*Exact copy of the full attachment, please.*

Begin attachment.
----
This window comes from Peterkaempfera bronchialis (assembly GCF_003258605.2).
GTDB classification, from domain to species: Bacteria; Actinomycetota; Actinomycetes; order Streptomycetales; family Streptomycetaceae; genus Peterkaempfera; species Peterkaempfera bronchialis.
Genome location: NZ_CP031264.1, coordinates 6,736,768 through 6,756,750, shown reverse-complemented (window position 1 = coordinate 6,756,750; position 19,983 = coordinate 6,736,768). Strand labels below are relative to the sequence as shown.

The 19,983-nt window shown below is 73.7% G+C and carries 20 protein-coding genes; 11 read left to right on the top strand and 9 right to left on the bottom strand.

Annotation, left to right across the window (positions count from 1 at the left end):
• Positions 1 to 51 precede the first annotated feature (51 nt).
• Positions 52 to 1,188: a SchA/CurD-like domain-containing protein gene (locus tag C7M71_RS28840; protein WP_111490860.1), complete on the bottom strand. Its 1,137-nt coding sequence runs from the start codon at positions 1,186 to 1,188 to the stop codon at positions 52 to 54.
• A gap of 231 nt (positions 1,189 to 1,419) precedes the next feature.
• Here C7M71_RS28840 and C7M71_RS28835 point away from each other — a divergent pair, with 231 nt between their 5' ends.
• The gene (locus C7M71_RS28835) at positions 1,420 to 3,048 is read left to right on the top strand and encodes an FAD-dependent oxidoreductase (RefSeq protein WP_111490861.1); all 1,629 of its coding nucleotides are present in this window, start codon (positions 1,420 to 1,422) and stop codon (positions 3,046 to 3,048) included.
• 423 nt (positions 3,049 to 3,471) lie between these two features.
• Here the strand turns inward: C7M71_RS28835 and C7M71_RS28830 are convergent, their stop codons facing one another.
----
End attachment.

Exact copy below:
This window comes from Peterkaempfera bronchialis (assembly GCF_003258605.2).
GTDB classification, from domain to species: Bacteria; Actinomycetota; Actinomycetes; order Streptomycetales; family Streptomycetaceae; genus Peterkaempfera; species Peterkaempfera bronchialis.
Genome location: NZ_CP031264.1, coordinates 6,736,768 through 6,756,750, shown reverse-complemented (window position 1 = coordinate 6,756,750; position 19,983 = coordinate 6,736,768). Strand labels below are relative to the sequence as shown.

The 19,983-nt window shown below is 73.7% G+C and carries 20 protein-coding genes; 11 read left to right on the top strand and 9 right to left on the bottom strand.

Annotation, left to right across the window (positions count from 1 at the left end):
• Positions 1 to 51 precede the first annotated feature (51 nt).
• Positions 52 to 1,188: a SchA/CurD-like domain-containing protein gene (locus tag C7M71_RS28840; protein WP_111490860.1), complete on the bottom strand. Its 1,137-nt coding sequence runs from the start codon at positions 1,186 to 1,188 to the stop codon at positions 52 to 54.
• A gap of 231 nt (positions 1,189 to 1,419) precedes the next feature.
• Here C7M71_RS28840 and C7M71_RS28835 point away from each other — a divergent pair, with 231 nt between their 5' ends.
• The gene (locus C7M71_RS28835) at positions 1,420 to 3,048 is read left to right on the top strand and encodes an FAD-dependent oxidoreductase (RefSeq protein WP_111490861.1); all 1,629 of its coding nucleotides are present in this window, start codon (positions 1,420 to 1,422) and stop codon (positions 3,046 to 3,048) included.
• 423 nt (positions 3,049 to 3,471) lie between these two features.
• Here the strand turns inward: C7M71_RS28835 and C7M71_RS28830 are convergent, their stop codons facing one another.